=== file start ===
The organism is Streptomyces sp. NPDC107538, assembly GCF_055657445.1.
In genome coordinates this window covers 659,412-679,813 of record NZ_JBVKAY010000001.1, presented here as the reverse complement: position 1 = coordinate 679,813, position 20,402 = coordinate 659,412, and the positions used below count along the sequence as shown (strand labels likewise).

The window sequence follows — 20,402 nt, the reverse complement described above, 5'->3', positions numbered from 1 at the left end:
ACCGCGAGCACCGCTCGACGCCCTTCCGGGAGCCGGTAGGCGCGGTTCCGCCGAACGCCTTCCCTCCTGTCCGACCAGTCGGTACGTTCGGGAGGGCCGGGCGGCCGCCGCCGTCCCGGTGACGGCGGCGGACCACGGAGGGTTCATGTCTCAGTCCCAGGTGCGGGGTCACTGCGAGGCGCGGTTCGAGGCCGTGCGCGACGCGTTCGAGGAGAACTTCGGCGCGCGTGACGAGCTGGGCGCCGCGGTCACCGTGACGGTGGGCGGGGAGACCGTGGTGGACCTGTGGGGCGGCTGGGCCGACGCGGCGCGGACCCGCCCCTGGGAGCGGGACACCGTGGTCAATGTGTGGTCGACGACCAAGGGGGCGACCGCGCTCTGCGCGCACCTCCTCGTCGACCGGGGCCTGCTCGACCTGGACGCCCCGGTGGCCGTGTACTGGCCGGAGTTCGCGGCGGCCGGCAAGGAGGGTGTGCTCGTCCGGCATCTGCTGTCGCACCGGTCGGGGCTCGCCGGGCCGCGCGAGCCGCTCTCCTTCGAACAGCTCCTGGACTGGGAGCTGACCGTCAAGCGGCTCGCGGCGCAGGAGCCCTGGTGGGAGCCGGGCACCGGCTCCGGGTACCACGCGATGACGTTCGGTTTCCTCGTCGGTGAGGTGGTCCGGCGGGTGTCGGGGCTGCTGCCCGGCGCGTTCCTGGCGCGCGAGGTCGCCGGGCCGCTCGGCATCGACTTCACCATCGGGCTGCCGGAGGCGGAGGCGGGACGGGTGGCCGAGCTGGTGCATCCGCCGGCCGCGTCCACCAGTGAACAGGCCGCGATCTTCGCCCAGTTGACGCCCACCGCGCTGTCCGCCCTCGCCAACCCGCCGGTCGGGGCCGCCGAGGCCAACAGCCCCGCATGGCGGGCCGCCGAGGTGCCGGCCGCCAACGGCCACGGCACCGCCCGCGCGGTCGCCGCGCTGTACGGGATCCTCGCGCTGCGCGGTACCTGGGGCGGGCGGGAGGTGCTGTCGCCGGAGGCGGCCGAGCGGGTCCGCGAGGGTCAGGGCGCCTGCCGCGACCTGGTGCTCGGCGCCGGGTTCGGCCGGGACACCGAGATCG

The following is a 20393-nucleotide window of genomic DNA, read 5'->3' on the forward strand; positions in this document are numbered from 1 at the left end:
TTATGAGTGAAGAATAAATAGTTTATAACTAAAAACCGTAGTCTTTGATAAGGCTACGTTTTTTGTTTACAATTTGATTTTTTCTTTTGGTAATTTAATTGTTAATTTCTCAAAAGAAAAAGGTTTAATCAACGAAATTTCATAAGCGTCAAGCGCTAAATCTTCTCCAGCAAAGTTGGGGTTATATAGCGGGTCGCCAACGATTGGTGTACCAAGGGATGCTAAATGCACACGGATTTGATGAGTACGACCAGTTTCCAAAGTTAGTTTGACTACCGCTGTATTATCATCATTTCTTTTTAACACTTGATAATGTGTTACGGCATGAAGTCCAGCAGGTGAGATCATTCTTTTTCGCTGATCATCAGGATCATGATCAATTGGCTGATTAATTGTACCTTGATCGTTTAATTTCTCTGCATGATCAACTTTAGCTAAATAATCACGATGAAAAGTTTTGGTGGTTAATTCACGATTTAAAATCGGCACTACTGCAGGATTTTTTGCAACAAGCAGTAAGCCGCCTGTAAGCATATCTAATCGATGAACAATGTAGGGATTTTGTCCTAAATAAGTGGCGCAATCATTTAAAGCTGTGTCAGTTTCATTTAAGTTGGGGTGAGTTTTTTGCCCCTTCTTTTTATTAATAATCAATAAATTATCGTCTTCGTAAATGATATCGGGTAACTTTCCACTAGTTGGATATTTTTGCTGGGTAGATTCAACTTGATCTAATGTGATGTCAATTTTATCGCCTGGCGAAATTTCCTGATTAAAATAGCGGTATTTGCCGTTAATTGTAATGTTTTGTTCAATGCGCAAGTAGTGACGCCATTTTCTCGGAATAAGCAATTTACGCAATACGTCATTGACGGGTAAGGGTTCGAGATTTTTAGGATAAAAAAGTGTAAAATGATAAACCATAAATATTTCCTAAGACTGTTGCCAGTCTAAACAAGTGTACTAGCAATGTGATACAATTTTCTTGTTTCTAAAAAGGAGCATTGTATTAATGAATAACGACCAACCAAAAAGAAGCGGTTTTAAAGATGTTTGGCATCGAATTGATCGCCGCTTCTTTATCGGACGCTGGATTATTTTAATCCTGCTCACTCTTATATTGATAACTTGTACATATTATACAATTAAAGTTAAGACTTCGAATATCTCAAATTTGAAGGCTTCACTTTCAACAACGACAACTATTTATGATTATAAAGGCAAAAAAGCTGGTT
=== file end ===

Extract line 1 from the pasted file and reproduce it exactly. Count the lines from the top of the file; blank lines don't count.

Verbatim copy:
The organism is Streptomyces sp. NPDC107538, assembly GCF_055657445.1.